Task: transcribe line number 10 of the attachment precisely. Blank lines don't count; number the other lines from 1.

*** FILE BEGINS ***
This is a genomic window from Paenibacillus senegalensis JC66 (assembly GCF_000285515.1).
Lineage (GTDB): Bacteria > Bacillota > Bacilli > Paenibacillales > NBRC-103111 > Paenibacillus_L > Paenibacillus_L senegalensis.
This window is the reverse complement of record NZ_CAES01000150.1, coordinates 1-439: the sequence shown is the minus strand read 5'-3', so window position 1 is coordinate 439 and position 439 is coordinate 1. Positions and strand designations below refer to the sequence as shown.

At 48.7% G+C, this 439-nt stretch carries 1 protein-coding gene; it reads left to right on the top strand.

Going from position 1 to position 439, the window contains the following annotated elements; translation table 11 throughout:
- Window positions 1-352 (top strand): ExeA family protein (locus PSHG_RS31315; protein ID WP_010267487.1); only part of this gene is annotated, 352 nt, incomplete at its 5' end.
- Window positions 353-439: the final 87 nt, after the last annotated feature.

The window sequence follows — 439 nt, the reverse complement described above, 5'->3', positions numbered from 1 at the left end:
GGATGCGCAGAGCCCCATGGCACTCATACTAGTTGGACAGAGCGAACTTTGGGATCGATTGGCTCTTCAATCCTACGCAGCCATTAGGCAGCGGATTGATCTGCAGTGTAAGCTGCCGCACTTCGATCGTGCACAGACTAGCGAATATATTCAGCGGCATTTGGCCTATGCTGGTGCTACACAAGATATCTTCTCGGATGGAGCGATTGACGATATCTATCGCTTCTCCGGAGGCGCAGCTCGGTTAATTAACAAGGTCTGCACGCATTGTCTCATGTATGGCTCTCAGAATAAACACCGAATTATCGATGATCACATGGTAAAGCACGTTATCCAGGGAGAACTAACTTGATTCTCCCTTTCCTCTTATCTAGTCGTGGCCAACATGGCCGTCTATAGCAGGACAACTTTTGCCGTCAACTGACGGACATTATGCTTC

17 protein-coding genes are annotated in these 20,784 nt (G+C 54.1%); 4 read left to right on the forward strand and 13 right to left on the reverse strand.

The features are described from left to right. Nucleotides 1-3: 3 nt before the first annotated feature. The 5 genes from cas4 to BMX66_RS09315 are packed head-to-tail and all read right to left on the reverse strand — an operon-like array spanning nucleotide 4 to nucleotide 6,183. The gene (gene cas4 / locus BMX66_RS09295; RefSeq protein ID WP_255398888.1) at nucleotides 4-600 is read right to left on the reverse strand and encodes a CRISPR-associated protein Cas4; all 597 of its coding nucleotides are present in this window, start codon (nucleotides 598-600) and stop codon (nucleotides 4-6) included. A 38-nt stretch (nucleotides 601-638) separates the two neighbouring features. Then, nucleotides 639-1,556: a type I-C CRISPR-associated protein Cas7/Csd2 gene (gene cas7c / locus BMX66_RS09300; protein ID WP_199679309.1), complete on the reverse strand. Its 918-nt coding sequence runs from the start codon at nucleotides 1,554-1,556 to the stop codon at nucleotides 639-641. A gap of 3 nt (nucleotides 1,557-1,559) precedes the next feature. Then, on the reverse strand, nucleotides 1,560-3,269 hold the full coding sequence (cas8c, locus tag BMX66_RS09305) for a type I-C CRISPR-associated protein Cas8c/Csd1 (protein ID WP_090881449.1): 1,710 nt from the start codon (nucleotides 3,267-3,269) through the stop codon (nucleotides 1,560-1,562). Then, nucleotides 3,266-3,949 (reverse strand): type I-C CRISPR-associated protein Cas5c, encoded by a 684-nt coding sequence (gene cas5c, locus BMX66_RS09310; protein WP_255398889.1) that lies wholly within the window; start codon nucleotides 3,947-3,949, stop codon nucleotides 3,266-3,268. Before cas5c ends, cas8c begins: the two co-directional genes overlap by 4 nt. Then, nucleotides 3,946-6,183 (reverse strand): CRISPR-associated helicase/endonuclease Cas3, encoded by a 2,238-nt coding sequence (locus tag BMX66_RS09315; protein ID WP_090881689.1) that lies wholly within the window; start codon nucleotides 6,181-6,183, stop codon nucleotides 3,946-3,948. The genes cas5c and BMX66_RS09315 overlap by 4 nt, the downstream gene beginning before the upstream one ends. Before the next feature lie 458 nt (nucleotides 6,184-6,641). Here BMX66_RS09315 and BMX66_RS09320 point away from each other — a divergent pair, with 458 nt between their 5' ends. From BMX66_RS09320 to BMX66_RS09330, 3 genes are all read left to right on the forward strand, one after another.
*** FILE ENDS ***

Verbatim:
17 protein-coding genes are annotated in these 20,784 nt (G+C 54.1%); 4 read left to right on the forward strand and 13 right to left on the reverse strand.